The Splendor of Surrender to Sunglasses After Sunset
I truly enjoyed this ride. You will too. Trust me. Real life. Real people. Rugged honesty. Wrenching reality.
A mosaic of granting permission to take ourselves less seriously, to confront the challenge of facing ourselves through the eyes of others, the courage to seek or stumble into relationships where the grace of God can work the miracle of transforming us into what we might be — it’s all here in Bo’s Café – Will Grace Finally Win?
Jesus really never told people what to think. For the most part, he attracted people to see life with new eyes. Sure, He reasoned with some folks. Yet, he truly appealed to their imagination versus their reason (or lack thereof) — Sunglasses after sunset (p.29) is a profound embodiment of the ongoing new era of storytelling that gives new life and relevance to the reality of Jesus presence and unrealized impact in our lives. Come as you are to this book. Bring all your stuff along. Reach for grace. What’s grace? Listen to the authors (John Lynch, Bill Thrall and BruceMcNicol):
“Grace is a gift only the nonreligious can accept. They’re the only ones who can get it. Religious folks see grace as soft. So they keep trying to manage their junk with their own willpower and tenacity. Nothing defines religion quite as well as a bunch of people trying to do impossible tasks with limited power while bluffing to themselves that it’s working.” (p.89).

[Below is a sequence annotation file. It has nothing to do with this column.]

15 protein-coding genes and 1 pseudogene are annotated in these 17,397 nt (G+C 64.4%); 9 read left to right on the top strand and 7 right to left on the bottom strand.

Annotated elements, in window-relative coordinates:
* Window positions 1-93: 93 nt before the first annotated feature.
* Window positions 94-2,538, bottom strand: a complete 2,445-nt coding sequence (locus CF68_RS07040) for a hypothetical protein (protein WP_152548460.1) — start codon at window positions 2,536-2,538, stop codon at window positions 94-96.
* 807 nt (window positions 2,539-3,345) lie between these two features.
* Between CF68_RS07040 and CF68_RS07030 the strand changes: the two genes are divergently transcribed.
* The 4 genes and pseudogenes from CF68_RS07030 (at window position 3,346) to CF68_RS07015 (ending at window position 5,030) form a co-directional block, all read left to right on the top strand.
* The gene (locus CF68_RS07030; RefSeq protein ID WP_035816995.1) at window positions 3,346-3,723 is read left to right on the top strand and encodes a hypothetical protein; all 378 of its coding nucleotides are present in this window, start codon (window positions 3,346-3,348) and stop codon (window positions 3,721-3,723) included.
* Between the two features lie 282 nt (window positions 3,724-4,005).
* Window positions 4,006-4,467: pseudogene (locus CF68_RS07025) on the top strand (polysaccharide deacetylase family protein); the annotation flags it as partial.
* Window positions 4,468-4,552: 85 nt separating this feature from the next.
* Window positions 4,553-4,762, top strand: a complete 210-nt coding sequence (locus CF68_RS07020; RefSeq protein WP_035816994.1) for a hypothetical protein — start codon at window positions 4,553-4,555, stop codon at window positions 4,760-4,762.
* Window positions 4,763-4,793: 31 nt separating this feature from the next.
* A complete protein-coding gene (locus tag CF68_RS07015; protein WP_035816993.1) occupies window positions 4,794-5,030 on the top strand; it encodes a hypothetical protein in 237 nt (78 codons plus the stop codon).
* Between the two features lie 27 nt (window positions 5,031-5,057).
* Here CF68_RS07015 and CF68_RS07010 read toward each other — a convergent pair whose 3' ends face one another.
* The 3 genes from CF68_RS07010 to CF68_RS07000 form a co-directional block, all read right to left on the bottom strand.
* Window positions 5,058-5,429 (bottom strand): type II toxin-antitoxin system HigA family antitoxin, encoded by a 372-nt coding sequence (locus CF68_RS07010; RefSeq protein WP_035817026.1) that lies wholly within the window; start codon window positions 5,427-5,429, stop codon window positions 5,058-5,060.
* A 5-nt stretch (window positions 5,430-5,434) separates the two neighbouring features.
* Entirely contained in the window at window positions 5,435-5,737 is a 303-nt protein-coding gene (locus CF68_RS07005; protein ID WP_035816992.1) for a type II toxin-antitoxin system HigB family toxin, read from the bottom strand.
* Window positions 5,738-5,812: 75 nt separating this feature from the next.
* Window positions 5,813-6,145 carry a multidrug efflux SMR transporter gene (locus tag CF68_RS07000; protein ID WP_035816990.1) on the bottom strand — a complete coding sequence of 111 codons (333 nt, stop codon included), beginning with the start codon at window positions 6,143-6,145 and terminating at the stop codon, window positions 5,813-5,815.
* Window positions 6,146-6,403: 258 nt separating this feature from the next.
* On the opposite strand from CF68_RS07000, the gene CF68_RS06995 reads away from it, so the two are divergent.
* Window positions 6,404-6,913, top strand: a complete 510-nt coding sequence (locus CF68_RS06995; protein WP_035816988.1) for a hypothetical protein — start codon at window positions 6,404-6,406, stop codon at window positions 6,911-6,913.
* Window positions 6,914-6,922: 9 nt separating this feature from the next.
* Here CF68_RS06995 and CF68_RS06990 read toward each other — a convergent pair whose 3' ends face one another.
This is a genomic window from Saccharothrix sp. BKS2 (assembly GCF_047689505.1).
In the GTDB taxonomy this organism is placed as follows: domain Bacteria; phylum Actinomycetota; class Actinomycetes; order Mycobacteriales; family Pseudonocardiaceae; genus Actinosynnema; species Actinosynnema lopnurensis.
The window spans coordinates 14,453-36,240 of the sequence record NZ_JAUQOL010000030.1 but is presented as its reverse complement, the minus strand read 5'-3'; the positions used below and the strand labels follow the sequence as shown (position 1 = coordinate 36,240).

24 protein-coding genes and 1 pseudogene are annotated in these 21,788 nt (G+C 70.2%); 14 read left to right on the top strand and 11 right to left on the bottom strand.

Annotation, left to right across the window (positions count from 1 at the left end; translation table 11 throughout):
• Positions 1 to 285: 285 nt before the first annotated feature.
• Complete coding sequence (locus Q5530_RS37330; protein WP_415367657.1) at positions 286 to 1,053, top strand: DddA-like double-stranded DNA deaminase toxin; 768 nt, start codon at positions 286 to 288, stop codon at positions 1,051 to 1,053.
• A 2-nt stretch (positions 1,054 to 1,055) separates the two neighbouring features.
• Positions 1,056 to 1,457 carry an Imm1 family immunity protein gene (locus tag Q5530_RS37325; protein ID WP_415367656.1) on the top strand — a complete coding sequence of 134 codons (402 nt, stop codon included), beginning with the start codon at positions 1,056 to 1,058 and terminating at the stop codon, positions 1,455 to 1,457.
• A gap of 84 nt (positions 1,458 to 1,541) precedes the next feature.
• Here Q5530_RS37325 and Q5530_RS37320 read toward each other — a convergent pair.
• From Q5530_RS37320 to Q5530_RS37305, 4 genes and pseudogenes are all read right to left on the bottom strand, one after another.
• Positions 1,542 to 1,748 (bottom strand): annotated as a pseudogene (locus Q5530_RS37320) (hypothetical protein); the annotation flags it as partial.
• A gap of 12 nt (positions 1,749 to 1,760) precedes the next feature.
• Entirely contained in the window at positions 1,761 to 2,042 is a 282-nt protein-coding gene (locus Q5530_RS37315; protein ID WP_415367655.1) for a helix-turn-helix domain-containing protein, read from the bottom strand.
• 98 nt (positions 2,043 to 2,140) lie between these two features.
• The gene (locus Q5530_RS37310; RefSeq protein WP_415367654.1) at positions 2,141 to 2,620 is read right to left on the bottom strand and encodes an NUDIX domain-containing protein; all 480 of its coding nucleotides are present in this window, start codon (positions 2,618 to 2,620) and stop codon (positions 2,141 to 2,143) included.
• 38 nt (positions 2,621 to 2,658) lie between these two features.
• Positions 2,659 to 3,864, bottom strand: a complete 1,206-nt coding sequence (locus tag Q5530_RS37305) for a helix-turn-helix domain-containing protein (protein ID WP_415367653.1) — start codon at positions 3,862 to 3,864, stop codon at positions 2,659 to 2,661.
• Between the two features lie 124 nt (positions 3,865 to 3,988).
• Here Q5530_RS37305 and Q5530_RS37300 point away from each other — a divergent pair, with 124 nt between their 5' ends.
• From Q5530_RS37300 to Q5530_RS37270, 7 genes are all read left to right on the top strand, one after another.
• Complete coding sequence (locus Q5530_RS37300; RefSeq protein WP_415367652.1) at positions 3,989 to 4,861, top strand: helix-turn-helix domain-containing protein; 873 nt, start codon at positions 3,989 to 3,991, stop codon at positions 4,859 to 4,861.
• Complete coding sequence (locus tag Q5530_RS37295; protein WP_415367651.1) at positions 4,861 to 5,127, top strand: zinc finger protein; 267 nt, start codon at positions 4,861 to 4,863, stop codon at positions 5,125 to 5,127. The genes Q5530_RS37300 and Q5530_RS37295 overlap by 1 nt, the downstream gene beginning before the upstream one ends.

It’s very important to note that this novel is not written for religious types (although those who consider themselves as such would definitely enjoy it). I am not going to spoil the plot, the characters, or the many poignant truths that will innocently harness your heart in this review. It would be a crying shame to do that. Speaking of shame, take note of the following excerpt:
“You know what shame does? It takes a particular violation or several violations from your past, something that really got to you, and convinces you felt like in that violation is who you’ll always be, for the rest of your life. Sad,huh? — We don’t want others to see us for the person the lie has told us we are. We almost unconsciously create a lie to protect us from the lie. Bad combination.” (pp.146-147).
You can’t write those words without having lived it, and experienced the freedom that lies on the other side of this deception.
Ride with these guys. There should be warning label on the jacket of this book: Read with Sunglasses On. You’ll need them to peer into the timeless truths this story reveals in a new, creative, relevant light.